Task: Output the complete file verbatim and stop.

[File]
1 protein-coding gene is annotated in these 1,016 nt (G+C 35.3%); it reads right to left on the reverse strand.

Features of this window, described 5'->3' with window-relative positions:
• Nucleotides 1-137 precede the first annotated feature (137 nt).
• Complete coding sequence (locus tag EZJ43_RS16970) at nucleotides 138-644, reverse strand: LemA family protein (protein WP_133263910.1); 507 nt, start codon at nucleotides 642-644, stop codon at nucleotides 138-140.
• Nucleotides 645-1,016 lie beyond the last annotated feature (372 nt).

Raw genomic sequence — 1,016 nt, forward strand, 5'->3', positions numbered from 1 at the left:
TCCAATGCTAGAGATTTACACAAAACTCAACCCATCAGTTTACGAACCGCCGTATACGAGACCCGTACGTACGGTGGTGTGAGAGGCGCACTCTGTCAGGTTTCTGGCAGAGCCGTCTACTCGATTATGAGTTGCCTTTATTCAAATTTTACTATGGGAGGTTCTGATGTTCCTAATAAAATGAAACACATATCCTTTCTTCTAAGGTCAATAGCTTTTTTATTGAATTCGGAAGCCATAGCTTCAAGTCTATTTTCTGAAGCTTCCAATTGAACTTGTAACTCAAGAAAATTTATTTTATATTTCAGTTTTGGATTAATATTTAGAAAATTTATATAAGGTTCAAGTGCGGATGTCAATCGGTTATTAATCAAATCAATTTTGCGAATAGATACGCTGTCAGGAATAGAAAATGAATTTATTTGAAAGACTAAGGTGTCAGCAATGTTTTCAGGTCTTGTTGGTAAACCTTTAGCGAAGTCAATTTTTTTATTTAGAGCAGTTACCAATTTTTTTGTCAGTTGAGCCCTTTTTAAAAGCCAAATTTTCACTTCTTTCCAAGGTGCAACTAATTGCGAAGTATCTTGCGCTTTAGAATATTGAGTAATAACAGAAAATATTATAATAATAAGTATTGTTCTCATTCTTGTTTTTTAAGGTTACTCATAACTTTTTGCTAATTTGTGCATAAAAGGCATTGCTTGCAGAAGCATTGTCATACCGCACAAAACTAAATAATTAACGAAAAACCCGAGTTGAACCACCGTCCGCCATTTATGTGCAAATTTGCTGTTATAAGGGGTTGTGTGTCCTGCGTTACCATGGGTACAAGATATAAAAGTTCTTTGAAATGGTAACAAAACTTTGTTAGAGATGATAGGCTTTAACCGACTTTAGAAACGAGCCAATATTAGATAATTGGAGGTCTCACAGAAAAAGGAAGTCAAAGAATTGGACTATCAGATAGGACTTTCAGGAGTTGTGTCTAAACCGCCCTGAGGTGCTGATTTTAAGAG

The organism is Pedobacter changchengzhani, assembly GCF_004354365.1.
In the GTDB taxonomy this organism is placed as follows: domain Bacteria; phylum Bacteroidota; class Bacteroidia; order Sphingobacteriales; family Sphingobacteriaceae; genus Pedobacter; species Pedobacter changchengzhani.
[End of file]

1 protein-coding gene is annotated in these 1,016 nt (G+C 35.3%); it reads right to left on the reverse strand.

Features of this window, described 5'->3' with window-relative positions:
• Nucleotides 1-137 precede the first annotated feature (137 nt).
• Complete coding sequence (locus tag EZJ43_RS16970) at nucleotides 138-644, reverse strand: LemA family protein (protein WP_133263910.1); 507 nt, start codon at nucleotides 642-644, stop codon at nucleotides 138-140.
• Nucleotides 645-1,016 lie beyond the last annotated feature (372 nt).

Raw genomic sequence — 1,016 nt, forward strand, 5'->3', positions numbered from 1 at the left:
TCCAATGCTAGAGATTTACACAAAACTCAACCCATCAGTTTACGAACCGCCGTATACGAGACCCGTACGTACGGTGGTGTGAGAGGCGCACTCTGTCAGGTTTCTGGCAGAGCCGTCTACTCGATTATGAGTTGCCTTTATTCAAATTTTACTATGGGAGGTTCTGATGTTCCTAATAAAATGAAACACATATCCTTTCTTCTAAGGTCAATAGCTTTTTTATTGAATTCGGAAGCCATAGCTTCAAGTCTATTTTCTGAAGCTTCCAATTGAACTTGTAACTCAAGAAAATTTATTTTATATTTCAGTTTTGGATTAATATTTAGAAAATTTATATAAGGTTCAAGTGCGGATGTCAATCGGTTATTAATCAAATCAATTTTGCGAATAGATACGCTGTCAGGAATAGAAAATGAATTTATTTGAAAGACTAAGGTGTCAGCAATGTTTTCAGGTCTTGTTGGTAAACCTTTAGCGAAGTCAATTTTTTTATTTAGAGCAGTTACCAATTTTTTTGTCAGTTGAGCCCTTTTTAAAAGCCAAATTTTCACTTCTTTCCAAGGTGCAACTAATTGCGAAGTATCTTGCGCTTTAGAATATTGAGTAATAACAGAAAATATTATAATAATAAGTATTGTTCTCATTCTTGTTTTTTAAGGTTACTCATAACTTTTTGCTAATTTGTGCATAAAAGGCATTGCTTGCAGAAGCATTGTCATACCGCACAAAACTAAATAATTAACGAAAAACCCGAGTTGAACCACCGTCCGCCATTTATGTGCAAATTTGCTGTTATAAGGGGTTGTGTGTCCTGCGTTACCATGGGTACAAGATATAAAAGTTCTTTGAAATGGTAACAAAACTTTGTTAGAGATGATAGGCTTTAACCGACTTTAGAAACGAGCCAATATTAGATAATTGGAGGTCTCACAGAAAAAGGAAGTCAAAGAATTGGACTATCAGATAGGACTTTCAGGAGTTGTGTCTAAACCGCCCTGAGGTGCTGATTTTAAGAG

The organism is Pedobacter changchengzhani, assembly GCF_004354365.1.
In the GTDB taxonomy this organism is placed as follows: domain Bacteria; phylum Bacteroidota; class Bacteroidia; order Sphingobacteriales; family Sphingobacteriaceae; genus Pedobacter; species Pedobacter changchengzhani.